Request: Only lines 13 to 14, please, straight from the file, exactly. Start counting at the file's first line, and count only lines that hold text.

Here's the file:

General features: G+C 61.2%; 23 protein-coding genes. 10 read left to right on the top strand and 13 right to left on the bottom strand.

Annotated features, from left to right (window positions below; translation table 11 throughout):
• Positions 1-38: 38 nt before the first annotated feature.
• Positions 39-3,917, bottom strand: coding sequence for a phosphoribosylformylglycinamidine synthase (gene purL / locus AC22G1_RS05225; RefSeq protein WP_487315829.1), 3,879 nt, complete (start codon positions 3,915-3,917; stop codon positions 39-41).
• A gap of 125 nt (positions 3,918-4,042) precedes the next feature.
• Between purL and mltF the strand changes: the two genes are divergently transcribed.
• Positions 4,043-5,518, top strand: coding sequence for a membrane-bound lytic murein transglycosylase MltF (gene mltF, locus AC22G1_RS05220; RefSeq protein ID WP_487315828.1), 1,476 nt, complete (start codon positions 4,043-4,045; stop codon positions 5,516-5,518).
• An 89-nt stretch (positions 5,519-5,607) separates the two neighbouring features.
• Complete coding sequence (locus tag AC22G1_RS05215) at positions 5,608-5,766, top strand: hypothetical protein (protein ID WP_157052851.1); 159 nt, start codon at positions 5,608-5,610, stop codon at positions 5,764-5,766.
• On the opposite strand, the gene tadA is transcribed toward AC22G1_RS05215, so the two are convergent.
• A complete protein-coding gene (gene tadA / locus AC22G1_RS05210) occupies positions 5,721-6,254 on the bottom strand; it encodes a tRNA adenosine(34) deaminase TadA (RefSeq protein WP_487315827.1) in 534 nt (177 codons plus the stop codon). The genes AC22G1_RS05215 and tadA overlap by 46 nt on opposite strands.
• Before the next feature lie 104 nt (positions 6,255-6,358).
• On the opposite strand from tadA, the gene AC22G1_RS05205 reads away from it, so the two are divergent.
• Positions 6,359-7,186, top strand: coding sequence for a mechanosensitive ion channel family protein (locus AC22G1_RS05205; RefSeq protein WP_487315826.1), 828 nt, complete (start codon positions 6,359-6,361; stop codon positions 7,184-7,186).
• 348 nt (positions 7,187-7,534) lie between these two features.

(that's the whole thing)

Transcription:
• On the opposite strand from tadA, the gene AC22G1_RS05205 reads away from it, so the two are divergent.
• Positions 6,359-7,186, top strand: coding sequence for a mechanosensitive ion channel family protein (locus AC22G1_RS05205; RefSeq protein WP_487315826.1), 828 nt, complete (start codon positions 6,359-6,361; stop codon positions 7,184-7,186).